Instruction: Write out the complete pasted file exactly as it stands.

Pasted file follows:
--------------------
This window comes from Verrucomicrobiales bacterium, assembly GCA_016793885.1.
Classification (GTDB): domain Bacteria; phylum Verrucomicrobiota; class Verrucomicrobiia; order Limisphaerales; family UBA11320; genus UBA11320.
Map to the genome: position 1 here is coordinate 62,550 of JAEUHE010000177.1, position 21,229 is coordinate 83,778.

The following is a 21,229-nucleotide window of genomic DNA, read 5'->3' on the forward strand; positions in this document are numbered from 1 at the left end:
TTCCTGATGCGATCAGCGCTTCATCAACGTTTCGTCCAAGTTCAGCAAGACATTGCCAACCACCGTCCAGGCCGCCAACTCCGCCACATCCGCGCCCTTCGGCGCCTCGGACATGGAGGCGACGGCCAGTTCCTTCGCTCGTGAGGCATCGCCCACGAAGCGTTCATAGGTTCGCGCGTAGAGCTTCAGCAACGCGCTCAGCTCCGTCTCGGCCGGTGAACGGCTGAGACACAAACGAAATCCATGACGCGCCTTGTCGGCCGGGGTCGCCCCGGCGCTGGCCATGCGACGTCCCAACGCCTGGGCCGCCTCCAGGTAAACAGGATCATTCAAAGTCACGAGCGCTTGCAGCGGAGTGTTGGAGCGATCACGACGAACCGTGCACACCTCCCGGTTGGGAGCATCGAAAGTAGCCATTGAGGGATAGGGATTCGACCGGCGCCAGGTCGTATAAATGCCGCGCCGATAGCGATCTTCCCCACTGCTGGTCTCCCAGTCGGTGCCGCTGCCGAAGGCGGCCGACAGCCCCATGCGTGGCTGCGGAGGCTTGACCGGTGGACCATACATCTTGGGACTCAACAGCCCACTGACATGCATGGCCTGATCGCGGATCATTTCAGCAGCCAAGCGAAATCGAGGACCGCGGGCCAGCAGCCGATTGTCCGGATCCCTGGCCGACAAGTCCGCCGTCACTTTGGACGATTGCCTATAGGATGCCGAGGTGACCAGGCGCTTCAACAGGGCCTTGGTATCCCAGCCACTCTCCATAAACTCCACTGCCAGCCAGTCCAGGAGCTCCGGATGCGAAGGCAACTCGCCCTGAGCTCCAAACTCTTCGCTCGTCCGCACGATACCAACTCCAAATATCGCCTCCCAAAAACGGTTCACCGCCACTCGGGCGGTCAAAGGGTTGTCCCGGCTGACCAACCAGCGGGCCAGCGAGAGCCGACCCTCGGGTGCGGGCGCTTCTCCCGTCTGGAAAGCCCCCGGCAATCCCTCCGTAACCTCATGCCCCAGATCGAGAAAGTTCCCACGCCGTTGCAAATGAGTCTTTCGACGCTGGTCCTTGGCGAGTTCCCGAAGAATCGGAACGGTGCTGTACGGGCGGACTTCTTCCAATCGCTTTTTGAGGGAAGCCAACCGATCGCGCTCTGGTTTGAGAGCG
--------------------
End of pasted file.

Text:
This window comes from Verrucomicrobiales bacterium, assembly GCA_016793885.1.
Classification (GTDB): domain Bacteria; phylum Verrucomicrobiota; class Verrucomicrobiia; order Limisphaerales; family UBA11320; genus UBA11320.
Map to the genome: position 1 here is coordinate 62,550 of JAEUHE010000177.1, position 21,229 is coordinate 83,778.

The following is a 21,229-nucleotide window of genomic DNA, read 5'->3' on the forward strand; positions in this document are numbered from 1 at the left end:
TTCCTGATGCGATCAGCGCTTCATCAACGTTTCGTCCAAGTTCAGCAAGACATTGCCAACCACCGTCCAGGCCGCCAACTCCGCCACATCCGCGCCCTTCGGCGCCTCGGACATGGAGGCGACGGCCAGTTCCTTCGCTCGTGAGGCATCGCCCACGAAGCGTTCATAGGTTCGCGCGTAGAGCTTCAGCAACGCGCTCAGCTCCGTCTCGGCCGGTGAACGGCTGAGACACAAACGAAATCCATGACGCGCCTTGTCGGCCGGGGTCGCCCCGGCGCTGGCCATGCGACGTCCCAACGCCTGGGCCGCCTCCAGGTAAACAGGATCATTCAAAGTCACGAGCGCTTGCAGCGGAGTGTTGGAGCGATCACGACGAACCGTGCACACCTCCCGGTTGGGAGCATCGAAAGTAGCCATTGAGGGATAGGGATTCGACCGGCGCCAGGTCGTATAAATGCCGCGCCGATAGCGATCTTCCCCACTGCTGGTCTCCCAGTCGGTGCCGCTGCCGAAGGCGGCCGACAGCCCCATGCGTGGCTGCGGAGGCTTGACCGGTGGACCATACATCTTGGGACTCAACAGCCCACTGACATGCATGGCCTGATCGCGGATCATTTCAGCAGCCAAGCGAAATCGAGGACCGCGGGCCAGCAGCCGATTGTCCGGATCCCTGGCCGACAAGTCCGCCGTCACTTTGGACGATTGCCTATAGGATGCCGAGGTGACCAGGCGCTTCAACAGGGCCTTGGTATCCCAGCCACTCTCCATAAACTCCACTGCCAGCCAGTCCAGGAGCTCCGGATGCGAAGGCAACTCGCCCTGAGCTCCAAACTCTTCGCTCGTCCGCACGATACCAACTCCAAATATCGCCTCCCAAAAACGGTTCACCGCCACTCGGGCGGTCAAAGGGTTGTCCCGGCTGACCAACCAGCGGGCCAGCGAGAGCCGACCCTCGGGTGCGGGCGCTTCTCCCGTCTGGAAAGCCCCCGGCAATCCCTCCGTAACCTCATGCCCCAGATCGAGAAAGTTCCCACGCCGTTGCAAATGAGTCTTTCGACGCTGGTCCTTGGCGAGTTCCCGAAGAATCGGAACGGTGCTGTACGGGCGGACTTCTTCCAATCGCTTTTTGAGGGAAGCCAACCGATCGCGCTCTGGTTTGAGAGCG